REVIEWS by SULLYDOG
CHILDREN OF MEN
A Film by Alfonso Cuarón
Click HERE for the audio version of this review.
Our first two reviewers (listen to Audio version) have have already laid out the basic premise and plot of Children of Men, and have discussed the film's remarkable crafstmanship and strong performances. I'm down with all that, although I think we'd be remiss not to mention the wonderfuly natural and lighthearted performance by Claire-Hope Ashitey as Kee, the pregnant refugee at the center of the story, and Michael Caine's remarkable rendition of Theo's friend Jasper Palmer, a former political cartoonist who lives in the woods, grows strawberry-flavored pot, and channels John Lennon. Clive Owen's performance encompasses strength in the face of desperation and intractable sadness--the face of Britain, under the gun again. And yes, I'll add my voice to Eva's and Ramona's and all the other reviewers out there who can't say enough about the wacky chase scene from an English farmhouse, the shocking motorcycle ambush on a country road, or the protracted battle scene at the film's climax, which put me in mind of Saving Private Ryan. Children of Men is indeed a technical tour-de-force.
But for my part of this tag-team review, I wanted to focus on the way this movie feels. I kept thinking about something the historian Eugen Weber once said, speaking of the beginning of the last century, the period leading up to WWI. He called it a long nightmare in which everybody knew that something terrible was about to happen, and there was nothing anybody could do to stop it. In the end, all it took was a Serbian teenager and one slain aristocrat to plunge civilization into the abyss.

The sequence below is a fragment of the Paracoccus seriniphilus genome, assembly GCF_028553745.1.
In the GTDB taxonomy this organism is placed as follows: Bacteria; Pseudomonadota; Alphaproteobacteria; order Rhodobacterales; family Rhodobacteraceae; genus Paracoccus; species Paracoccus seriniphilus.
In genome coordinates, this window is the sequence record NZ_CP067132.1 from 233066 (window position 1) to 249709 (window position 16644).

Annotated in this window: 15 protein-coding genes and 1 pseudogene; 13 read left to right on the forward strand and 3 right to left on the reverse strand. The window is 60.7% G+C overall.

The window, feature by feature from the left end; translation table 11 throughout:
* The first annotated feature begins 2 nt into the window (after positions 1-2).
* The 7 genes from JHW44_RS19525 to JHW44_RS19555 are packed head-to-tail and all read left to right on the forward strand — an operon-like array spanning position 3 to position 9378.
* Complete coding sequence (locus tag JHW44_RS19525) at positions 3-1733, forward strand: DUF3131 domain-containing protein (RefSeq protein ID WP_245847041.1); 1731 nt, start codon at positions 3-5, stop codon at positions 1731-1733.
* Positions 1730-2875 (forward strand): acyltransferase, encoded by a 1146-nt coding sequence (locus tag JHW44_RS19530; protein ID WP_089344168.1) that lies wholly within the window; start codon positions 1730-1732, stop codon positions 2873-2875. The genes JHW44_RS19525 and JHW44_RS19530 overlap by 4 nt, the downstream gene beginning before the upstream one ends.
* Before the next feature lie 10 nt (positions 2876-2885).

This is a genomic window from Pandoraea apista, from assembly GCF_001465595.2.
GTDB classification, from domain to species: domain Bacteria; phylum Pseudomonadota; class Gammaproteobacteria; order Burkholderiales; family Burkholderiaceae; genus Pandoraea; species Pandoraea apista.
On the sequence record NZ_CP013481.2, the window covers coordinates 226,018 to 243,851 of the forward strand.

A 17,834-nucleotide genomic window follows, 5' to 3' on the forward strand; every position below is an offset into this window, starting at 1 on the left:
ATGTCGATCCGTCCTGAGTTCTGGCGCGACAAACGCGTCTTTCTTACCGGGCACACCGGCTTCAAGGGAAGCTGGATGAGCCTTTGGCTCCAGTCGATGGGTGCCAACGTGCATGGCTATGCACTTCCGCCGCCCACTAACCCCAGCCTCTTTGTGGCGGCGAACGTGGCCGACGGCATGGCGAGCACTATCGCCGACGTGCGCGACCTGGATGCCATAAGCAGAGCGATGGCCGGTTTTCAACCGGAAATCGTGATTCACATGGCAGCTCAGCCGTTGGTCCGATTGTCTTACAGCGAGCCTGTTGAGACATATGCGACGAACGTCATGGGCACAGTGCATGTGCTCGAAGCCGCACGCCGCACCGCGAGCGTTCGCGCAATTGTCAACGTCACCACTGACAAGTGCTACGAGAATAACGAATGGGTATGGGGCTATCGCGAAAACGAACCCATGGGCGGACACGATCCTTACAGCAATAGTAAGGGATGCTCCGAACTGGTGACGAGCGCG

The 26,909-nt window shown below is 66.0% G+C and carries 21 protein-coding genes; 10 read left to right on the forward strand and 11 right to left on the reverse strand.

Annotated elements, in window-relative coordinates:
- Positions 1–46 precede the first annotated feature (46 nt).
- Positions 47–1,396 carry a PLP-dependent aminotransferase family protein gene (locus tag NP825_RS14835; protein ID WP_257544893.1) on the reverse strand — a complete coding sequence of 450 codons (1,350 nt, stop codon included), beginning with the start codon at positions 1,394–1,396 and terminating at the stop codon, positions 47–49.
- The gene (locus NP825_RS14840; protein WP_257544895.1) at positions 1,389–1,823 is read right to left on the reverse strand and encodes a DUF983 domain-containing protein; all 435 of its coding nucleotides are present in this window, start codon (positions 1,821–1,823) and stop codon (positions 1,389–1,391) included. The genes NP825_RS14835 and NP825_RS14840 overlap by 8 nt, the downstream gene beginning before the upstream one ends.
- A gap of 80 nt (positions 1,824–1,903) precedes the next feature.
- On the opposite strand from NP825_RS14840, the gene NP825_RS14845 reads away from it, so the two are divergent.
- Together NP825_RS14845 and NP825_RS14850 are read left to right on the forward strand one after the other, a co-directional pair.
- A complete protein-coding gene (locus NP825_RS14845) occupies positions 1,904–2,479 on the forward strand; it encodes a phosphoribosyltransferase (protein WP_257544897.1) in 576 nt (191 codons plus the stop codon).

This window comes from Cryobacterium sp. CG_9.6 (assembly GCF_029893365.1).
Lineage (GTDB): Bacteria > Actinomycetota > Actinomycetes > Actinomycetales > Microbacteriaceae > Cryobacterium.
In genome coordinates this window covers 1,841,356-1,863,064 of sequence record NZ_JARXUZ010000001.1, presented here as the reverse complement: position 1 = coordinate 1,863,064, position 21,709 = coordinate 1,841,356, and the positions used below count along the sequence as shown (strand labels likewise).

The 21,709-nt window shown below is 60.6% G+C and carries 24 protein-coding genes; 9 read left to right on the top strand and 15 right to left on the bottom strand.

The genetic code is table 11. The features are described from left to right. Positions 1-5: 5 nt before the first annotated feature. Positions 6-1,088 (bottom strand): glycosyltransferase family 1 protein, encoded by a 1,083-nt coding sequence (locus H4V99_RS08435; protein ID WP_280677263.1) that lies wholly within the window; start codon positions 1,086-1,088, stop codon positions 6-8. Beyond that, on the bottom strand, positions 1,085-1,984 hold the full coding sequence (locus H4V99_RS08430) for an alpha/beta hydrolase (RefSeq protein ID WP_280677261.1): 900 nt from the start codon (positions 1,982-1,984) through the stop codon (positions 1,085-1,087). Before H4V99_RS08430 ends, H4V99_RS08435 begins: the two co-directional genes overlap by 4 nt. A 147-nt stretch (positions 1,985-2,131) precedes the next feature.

I think we all feel, sometimes, as if we're living in one of those moments now. Powder kegs lie strewn about the globe, fuses sizzling. Our world feels even more unstable than usual right now, geopolitically, financially, socially, environmentally. As my wife pointed out after the movie, after we'd manage to catch our breath, wipe our eyes, and pull ourselves out of our seats, we're just one market crash, just one flu pandemic, just one global crop failure or rogue missile away from the kind world depicted in Children of Men. The film is so frightening, and works so well, because there is virtually nothing alien or futuristic about it. To the contrary, this is our world, a world aflame with tribalism and hate, a world where once-decent socieities have responded to global insecurity by morphing into reactionary surveillance states and engaging in open brutality against minorities, a world in which shiny new technologies are deployed over a crumbling infrastructure--like a plasma-screen tv precariously balanced on a rotten wood shelf in a sagging English cottage. The global conflagration is crushing most of humanity, while at the same time a select few ride the whirlwind to new heights of power and wealth.
This is a perfect setup for a nativity story, a tale of birthing hope in a rude manger amidst violence and despair. And that's exactly what Children of Men is. Yes, when you walk out of the theatre, you're going to be a bit shook up, having taken a long look at the world that is unfolding--and unraveling--right under our noses. But Cuaron's movie is ultimately about human hope and human resilience. Of course, humans have an infinite capacity to fuck things up, to visit hell on one another, to make any bad situation even worse. But there's still tomorrow, and a new generation. So says Children of Men.
I hope that's not too optimistic.
Saving Private Ryan meets The Gospel According to St. Matthew, Chaps 1-2.